Well, in mid-January, Nick's teacher used him as an example of a kid who was making progress by being consistent with his IXL practice.  Nick was so happy that he was almost the only one who was doing it.  With that, the teacher said that the kids were now required to do ten minutes of work on the computer each night, that they weren't keeping up their end of the bargain.  Nick was very happy that he'd already been doing the work.  When he wanted to drop back to ten, I encouraged him to stick with twenty.  I told him to look at the list of units, that he needed to do most of them by the end of the summer.  I figured that we could sign him up if the school's membership dropped when school was out for the summer.  It would be worth it since math was getting more complex and I couldn't just give him the basic arithmetic to do along with making change at the toy store. 

Nick was just cruising along.  I could see the 100s building up next to one unit after another.  I was proud of him.  He was proud of himself and except for that little push I gave him, was completely independent while doing it.  Success is when math grades go up and a kid still says he likes math.  Success is when he's excited about gathering the token awards on the program.  IXL works!

Well, IXL works when it is used properly.  When I asked Adrian if he used IXL, he said, "Yup! The teacher assigns us units to do each week and we have to do them.  It's part of our homework."  That sounded as if it were working too.  Adrian had slid into a math slump and maybe it was IXL and his teacher that worked with him to get out of it.  He's gone back to liking math again.  Another success story.

Then, last Thursday, Nick came home with a page listing 60 specific IXL units.  Some of them were marked as complete.  Good, I thought.  He'll have something to work by for the next month or two.  I was glad Nick had some direction about what was most important. 

No, that wasn't what the paper was for.  Nick was required to have the entire sheet done within fourteen days.  He still needed to do 48 of them!  Somehow, the list danced around the multitude of problems Nick had already completed.  What?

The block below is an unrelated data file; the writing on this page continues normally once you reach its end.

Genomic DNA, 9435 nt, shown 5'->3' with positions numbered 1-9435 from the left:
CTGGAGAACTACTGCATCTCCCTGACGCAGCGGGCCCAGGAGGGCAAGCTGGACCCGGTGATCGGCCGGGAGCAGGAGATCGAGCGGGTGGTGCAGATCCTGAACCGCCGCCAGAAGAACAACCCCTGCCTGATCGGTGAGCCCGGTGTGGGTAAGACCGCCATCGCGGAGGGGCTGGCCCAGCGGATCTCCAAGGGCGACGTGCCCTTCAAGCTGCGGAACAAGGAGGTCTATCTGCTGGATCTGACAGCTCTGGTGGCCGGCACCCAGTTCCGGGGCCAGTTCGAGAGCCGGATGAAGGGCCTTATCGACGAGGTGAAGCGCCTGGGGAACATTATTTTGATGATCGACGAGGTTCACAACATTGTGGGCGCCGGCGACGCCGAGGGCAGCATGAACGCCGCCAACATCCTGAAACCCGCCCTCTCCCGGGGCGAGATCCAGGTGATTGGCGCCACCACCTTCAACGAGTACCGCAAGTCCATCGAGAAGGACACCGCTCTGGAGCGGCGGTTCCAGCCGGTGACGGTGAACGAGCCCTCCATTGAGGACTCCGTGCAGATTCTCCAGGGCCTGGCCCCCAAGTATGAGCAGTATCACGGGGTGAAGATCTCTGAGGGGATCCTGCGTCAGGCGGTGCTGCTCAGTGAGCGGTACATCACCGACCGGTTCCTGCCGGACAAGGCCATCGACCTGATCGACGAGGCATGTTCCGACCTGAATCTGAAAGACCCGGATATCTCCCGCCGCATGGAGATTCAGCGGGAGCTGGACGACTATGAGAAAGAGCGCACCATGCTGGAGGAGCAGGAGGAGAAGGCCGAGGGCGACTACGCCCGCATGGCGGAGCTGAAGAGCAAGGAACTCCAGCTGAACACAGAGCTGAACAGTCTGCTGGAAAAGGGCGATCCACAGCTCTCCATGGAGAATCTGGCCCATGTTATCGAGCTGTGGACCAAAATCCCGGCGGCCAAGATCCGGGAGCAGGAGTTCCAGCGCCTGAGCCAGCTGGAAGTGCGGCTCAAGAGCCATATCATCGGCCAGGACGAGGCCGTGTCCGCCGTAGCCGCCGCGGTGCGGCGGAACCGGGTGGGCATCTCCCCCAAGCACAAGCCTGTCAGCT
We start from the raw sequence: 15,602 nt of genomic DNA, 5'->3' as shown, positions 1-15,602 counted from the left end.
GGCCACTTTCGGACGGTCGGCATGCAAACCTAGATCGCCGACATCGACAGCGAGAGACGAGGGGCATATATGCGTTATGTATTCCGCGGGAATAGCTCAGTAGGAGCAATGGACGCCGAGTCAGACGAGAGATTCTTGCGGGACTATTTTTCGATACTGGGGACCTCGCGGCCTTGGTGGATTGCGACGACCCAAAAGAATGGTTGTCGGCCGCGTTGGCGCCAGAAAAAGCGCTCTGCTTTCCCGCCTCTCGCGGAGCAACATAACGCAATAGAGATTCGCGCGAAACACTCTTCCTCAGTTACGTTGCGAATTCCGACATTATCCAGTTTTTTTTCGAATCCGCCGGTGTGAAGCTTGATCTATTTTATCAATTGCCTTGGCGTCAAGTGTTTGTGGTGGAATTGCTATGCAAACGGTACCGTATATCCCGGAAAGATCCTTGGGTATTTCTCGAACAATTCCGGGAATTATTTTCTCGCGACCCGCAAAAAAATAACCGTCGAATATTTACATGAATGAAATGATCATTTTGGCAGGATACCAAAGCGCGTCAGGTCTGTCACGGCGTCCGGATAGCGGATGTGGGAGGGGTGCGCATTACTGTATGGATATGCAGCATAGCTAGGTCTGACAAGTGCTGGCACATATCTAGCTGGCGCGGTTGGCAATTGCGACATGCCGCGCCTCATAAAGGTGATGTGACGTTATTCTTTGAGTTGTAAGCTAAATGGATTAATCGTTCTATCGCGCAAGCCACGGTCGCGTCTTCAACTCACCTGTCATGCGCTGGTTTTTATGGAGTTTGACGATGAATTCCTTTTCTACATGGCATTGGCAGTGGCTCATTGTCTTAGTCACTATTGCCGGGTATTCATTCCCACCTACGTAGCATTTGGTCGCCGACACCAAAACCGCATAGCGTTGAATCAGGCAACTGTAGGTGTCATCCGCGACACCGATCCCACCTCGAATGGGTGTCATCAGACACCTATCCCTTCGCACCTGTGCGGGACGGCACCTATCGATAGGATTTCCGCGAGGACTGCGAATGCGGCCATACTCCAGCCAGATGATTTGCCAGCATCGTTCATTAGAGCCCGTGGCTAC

I did a little calculation.  If Nick worked every day for fourteen days, he'd need to do about three and a half units each day to finish this assignment.  Assuming that most of the units took about twenty minutes to complete, that would mean he'd have almost an extra hour of work every night.  What?  That's a lot to complete.  I figured we could knock out some extra work over the weekend and maybe it wouldn't be too hard to keep up. 
Oh, how wrong I can be.  On Friday, I helped Nick to finish a geometry unit on area. Nick said his teacher had asked them to focus on geometry and he was half done with this one, but struggling.  I decided that despite the emphasis on the kids doing their own work this year, I'd work with Nick.  I started mostly because our computer keys are sticky and I thought I could eliminate some mistakes due to that.  It's a brand new computer and already the keys are sticking.  What is that?  As I saw what was happening, my typing assistance evolved into full-on tutoring and cheerleading.  I promised him I'd never tell him any answers, despite his hopes to that effect.  I showed him a couple of diagrams to help him do his work and explained some things.  I hope it helped.  After an hour and a half on Friday, he finally finished that one unit.  He had the concept down cold, but it took longer than we'd both expected.  It was frustrating for him since he knew he really needed to finish not one, but three units. Still, he really understood the work.  That was good, I thought.  We could catch up with the other two from Friday over the weekend.